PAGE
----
1. Press the calyx at the top of the stem and below the flower bud, it should be solid/firm and not spongy or soft; rose heads will only drop not open and bloom fully if soft or spongy
2. Check that the sepals of the flower are up and not down
3. Squeeze the flower bud gently- it should also be firm
Keep your flowers fresh for longer
Manson says once you have bought the flowers, it is important to know how to make them last for as long as possible.
“Every flower has a genetically determined maximum vase life, however, there are factors which we can control to enhance or allow the flower to live to their fullest.”
1. Recut stems by removing the bottoms, 20-50mm to allow easy uptake of water.
2. Always cut stems of flowers every day – this will prolong vase life.
3. Add a cupful of jik, capful of white vinegar and a teaspoon of sugar to approximately 1.5 litres of water in a vase. Chrysal, a flower food which comes in powder or liquid form, can also be added to prolong cut stem life.
4. Flowers should be kept in cold rooms and they should not be crammed too much into buckets as they require ventilation to prevent infection and rotting.
5. Place string on the base of stems of flowers like tulips, iris, daffodils and other fleshy stems as these stems split after a while in water and the string will prevent this.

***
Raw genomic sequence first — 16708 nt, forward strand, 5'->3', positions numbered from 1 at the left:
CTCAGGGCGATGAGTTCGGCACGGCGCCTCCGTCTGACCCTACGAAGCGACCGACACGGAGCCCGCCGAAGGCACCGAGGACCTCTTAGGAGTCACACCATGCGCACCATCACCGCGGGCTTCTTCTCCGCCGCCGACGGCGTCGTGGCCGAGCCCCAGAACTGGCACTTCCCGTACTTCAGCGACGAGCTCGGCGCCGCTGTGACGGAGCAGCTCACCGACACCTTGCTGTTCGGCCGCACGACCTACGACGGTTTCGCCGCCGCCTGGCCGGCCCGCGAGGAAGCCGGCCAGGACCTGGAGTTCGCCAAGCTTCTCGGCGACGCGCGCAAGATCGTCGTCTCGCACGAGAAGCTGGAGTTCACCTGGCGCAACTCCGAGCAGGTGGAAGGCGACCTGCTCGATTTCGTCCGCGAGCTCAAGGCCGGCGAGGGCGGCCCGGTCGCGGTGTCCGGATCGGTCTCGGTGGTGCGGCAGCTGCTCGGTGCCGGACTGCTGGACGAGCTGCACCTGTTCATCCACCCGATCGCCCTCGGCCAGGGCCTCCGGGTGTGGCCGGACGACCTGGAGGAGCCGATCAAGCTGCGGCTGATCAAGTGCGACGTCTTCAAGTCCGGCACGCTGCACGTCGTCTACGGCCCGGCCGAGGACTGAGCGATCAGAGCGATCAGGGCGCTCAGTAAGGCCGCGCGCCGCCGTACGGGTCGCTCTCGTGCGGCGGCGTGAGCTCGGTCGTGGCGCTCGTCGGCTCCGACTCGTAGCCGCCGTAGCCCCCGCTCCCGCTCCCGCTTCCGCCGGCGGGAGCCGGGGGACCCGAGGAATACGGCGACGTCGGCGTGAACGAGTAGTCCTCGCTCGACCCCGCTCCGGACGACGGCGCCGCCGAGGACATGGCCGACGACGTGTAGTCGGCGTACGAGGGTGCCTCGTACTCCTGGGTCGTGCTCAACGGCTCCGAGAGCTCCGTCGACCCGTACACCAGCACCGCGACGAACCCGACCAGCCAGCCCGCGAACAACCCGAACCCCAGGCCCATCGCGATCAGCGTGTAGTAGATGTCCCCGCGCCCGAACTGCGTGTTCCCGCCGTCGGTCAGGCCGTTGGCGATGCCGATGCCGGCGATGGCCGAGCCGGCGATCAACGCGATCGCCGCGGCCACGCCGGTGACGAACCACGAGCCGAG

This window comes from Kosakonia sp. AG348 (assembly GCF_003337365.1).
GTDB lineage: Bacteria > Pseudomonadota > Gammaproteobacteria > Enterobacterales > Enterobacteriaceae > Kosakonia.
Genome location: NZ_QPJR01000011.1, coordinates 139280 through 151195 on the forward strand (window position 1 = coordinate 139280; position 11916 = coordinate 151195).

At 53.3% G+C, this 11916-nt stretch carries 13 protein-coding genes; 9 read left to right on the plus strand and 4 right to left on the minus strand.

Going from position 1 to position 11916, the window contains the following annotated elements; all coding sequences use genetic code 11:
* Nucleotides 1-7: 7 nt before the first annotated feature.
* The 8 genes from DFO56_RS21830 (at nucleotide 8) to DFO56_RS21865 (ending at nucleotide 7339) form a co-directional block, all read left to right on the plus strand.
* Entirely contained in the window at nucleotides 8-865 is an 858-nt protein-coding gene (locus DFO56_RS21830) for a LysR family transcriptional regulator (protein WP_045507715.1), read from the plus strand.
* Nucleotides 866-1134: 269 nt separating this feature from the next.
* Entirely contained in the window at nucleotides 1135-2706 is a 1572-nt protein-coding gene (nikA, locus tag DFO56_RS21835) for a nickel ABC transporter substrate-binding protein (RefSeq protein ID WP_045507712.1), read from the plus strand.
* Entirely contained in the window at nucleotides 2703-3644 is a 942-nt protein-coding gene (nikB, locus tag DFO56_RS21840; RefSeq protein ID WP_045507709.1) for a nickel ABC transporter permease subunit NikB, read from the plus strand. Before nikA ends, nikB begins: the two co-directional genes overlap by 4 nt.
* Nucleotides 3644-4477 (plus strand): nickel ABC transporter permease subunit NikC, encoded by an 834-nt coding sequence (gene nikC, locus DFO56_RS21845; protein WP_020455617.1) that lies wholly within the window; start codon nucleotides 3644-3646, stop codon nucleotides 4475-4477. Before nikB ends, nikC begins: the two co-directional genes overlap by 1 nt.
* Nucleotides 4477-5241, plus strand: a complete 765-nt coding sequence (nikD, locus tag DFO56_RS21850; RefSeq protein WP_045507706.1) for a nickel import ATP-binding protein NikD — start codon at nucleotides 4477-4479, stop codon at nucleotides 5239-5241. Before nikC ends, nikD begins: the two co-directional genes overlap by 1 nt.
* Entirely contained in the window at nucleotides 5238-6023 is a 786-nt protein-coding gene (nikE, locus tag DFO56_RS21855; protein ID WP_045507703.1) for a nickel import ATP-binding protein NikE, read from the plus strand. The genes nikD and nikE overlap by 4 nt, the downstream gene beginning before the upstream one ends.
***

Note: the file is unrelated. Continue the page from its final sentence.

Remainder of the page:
6. Stems that leak sap can be seared by a flame or placed into boiling water to prevent this.
7. Always cut stems off at an angle to increase the surface area for absorption.
8. Remove foliage below the water line – leaves promote the growth of micro organisms.
9. Rehydrate flowers – do not place them in a draught and keep the wrapping on as long as possible.
10. Provide natural light and allow air circulation.
Like living beings, flowers do get hydrated and there is a way of rehydrating them.
She says during the process of being transported out of water, flowers lose some of their water and this may lead to dehydration.
Dehydration in flowers is the main cause of air bubbles in water conducting vessels of the plant.
To avoid this, she advises that flowers in a plastic wrapping should be kept in a cool dry place as long as possible and flowers should never be placed in a draught as this will further desiccate them.
If your flowers are looking tired by the time you get home from a hot drive, place them in water that is room temperature for half an hour to revive them completely before adding ice to the water or placing them in cold rooms.
However, she says roses should be put in cold water quickly.
“Keep flowers away from direct sunlight and preferably in natural light areas as this will stimulate the flower and encourage the plant to maintain pigment levels.”
Most flowers in need of rehydration can actually be soaked in a long bathtub filled with water and allowed to float. Place towels over them as this ensures they are weighted down enough to soak and leave overnight.
They should be suitably perky the next day; cut stems slightly and arrange away, she says.
She adds that whether you have bought one stem of sunflower, a bunch of roses or combination of flowers, it is important to love the flowers and indulge all your senses when working with flowers to fully experience their alluring beauty and healing essence. - Denise Mhlanga